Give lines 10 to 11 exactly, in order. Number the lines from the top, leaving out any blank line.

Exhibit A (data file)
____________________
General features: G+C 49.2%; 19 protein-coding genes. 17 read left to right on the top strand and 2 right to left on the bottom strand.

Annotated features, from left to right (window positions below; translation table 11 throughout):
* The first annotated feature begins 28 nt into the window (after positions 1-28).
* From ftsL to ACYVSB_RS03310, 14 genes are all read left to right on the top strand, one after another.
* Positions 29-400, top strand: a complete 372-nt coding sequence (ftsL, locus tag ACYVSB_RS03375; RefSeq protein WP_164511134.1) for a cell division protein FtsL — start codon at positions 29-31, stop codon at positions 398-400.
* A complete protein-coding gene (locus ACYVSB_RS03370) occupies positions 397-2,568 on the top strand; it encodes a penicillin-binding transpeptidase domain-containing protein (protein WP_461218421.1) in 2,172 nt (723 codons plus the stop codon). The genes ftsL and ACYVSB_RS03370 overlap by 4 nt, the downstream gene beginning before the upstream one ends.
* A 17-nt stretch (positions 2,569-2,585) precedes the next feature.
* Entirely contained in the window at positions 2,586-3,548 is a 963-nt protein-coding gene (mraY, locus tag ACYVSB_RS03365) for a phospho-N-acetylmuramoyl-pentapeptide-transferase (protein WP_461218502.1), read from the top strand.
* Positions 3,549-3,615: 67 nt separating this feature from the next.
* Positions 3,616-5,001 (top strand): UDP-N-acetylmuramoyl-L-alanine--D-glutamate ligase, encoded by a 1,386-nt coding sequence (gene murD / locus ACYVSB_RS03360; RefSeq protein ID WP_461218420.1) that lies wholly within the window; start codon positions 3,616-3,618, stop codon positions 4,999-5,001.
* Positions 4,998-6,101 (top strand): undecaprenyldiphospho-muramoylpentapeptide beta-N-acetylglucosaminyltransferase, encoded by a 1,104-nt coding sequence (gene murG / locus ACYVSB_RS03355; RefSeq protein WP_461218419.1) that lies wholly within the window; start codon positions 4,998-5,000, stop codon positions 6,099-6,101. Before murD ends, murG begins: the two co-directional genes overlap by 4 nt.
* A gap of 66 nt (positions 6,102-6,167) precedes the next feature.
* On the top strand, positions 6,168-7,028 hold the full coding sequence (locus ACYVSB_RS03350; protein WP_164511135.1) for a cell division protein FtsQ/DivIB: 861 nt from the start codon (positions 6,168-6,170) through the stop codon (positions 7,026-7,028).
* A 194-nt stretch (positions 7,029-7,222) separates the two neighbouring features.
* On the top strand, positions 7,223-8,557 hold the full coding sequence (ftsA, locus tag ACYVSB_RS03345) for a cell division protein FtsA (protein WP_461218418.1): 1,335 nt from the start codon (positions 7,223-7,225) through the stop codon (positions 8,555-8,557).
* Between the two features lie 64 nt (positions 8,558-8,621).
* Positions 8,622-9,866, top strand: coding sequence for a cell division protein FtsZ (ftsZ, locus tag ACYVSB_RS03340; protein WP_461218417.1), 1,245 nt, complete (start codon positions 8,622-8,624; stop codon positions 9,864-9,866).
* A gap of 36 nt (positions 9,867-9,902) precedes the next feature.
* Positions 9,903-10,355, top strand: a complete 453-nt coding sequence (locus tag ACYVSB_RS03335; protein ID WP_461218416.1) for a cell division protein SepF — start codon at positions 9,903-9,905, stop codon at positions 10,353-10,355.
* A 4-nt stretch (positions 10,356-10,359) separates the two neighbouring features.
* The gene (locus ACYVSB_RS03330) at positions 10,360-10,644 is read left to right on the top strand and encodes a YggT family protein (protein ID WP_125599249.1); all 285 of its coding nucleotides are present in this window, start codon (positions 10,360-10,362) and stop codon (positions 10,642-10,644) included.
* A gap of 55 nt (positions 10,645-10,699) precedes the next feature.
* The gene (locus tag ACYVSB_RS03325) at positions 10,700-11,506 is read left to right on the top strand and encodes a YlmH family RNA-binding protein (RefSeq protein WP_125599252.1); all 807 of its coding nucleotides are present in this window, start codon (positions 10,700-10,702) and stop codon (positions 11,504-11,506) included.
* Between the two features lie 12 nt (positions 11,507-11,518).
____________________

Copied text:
* Positions 3,616-5,001 (top strand): UDP-N-acetylmuramoyl-L-alanine--D-glutamate ligase, encoded by a 1,386-nt coding sequence (gene murD / locus ACYVSB_RS03360; RefSeq protein ID WP_461218420.1) that lies wholly within the window; start codon positions 3,616-3,618, stop codon positions 4,999-5,001.
* Positions 4,998-6,101 (top strand): undecaprenyldiphospho-muramoylpentapeptide beta-N-acetylglucosaminyltransferase, encoded by a 1,104-nt coding sequence (gene murG / locus ACYVSB_RS03355; RefSeq protein WP_461218419.1) that lies wholly within the window; start codon positions 4,998-5,000, stop codon positions 6,099-6,101. Before murD ends, murG begins: the two co-directional genes overlap by 4 nt.